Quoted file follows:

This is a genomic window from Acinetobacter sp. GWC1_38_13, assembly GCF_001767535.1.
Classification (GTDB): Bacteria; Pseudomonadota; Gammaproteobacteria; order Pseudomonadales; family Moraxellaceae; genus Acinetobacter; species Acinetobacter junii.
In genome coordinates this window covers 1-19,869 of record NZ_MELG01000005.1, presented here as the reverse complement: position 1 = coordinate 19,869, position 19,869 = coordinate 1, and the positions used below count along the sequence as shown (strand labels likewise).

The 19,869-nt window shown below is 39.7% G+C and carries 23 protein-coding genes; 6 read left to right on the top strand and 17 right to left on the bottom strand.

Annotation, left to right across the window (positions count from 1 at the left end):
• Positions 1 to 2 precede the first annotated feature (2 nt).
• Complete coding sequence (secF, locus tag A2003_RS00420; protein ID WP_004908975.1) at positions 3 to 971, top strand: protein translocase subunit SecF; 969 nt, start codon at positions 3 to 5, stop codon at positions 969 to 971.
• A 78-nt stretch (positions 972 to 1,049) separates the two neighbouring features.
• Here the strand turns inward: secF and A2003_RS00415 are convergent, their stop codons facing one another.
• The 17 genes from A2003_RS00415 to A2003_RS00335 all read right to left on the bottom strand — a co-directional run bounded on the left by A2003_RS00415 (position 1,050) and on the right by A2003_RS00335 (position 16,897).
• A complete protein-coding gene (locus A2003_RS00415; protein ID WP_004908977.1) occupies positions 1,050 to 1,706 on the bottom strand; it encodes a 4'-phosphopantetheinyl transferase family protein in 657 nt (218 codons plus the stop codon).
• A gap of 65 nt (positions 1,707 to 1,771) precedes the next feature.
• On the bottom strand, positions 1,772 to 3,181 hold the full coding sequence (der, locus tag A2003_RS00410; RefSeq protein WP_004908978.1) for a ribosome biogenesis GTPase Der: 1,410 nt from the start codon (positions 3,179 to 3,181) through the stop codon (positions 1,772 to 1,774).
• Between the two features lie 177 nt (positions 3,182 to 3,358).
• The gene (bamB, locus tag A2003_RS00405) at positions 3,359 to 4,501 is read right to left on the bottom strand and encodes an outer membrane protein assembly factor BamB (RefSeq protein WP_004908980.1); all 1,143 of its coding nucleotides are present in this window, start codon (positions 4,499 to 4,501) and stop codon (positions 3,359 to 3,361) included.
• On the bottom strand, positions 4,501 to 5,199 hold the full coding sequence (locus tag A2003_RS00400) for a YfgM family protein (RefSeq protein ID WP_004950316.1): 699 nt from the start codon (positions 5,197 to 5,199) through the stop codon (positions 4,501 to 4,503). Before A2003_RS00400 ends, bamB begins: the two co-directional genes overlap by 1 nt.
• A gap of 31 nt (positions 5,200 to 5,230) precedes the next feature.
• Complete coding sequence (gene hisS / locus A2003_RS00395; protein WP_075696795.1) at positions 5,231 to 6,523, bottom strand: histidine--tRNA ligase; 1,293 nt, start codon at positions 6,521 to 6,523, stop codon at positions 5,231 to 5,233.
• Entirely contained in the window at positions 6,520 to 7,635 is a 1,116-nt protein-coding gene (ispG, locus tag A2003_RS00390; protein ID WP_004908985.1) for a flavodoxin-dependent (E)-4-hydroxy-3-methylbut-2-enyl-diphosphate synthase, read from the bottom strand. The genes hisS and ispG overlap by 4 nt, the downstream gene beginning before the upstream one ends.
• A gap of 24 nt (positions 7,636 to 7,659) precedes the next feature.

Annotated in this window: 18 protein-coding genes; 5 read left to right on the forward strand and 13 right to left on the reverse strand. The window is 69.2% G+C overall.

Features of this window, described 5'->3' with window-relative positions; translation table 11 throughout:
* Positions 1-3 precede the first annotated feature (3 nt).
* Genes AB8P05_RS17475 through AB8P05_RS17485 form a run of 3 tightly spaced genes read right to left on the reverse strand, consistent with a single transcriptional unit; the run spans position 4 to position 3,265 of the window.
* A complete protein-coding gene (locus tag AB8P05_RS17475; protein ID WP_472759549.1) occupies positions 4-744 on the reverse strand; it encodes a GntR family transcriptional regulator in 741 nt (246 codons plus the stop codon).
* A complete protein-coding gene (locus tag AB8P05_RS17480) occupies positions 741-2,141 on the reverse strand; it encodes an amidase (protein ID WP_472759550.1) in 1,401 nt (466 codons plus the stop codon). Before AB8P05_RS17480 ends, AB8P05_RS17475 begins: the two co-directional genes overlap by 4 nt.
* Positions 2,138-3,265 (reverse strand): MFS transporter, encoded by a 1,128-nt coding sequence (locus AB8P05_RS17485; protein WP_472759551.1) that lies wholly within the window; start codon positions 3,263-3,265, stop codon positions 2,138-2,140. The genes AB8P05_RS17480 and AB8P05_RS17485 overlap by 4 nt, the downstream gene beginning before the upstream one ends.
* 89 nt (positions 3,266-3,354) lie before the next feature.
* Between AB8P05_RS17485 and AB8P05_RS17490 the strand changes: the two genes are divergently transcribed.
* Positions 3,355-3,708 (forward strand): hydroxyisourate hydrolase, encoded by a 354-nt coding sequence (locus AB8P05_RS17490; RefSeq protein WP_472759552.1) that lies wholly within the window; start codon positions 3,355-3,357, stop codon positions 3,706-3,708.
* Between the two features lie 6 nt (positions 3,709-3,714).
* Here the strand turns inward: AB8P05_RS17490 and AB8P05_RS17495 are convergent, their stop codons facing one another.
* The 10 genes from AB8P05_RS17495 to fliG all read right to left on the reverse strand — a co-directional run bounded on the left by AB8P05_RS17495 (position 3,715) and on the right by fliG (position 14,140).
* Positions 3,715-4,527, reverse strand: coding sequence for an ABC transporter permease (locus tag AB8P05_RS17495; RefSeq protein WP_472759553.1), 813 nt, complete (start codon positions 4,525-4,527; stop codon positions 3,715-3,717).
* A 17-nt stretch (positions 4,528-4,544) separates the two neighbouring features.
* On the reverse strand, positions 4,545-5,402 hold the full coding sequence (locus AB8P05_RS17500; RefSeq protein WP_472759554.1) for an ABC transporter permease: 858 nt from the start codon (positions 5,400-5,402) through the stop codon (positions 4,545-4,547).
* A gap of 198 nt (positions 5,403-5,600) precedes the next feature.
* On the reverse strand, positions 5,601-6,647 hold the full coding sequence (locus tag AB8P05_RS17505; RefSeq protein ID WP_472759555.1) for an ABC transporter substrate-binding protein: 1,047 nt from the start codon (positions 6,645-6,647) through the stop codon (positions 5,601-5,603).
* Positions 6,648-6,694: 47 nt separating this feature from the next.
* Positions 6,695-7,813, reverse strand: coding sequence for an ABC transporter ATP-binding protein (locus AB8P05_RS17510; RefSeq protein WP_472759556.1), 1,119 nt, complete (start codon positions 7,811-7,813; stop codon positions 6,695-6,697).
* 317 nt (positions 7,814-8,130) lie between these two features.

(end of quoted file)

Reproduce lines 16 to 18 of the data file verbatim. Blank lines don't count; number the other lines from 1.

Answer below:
• On the bottom strand, positions 4,501 to 5,199 hold the full coding sequence (locus tag A2003_RS00400) for a YfgM family protein (RefSeq protein ID WP_004950316.1): 699 nt from the start codon (positions 5,197 to 5,199) through the stop codon (positions 4,501 to 4,503). Before A2003_RS00400 ends, bamB begins: the two co-directional genes overlap by 1 nt.
• A gap of 31 nt (positions 5,200 to 5,230) precedes the next feature.
• Complete coding sequence (gene hisS / locus A2003_RS00395; protein WP_075696795.1) at positions 5,231 to 6,523, bottom strand: histidine--tRNA ligase; 1,293 nt, start codon at positions 6,521 to 6,523, stop codon at positions 5,231 to 5,233.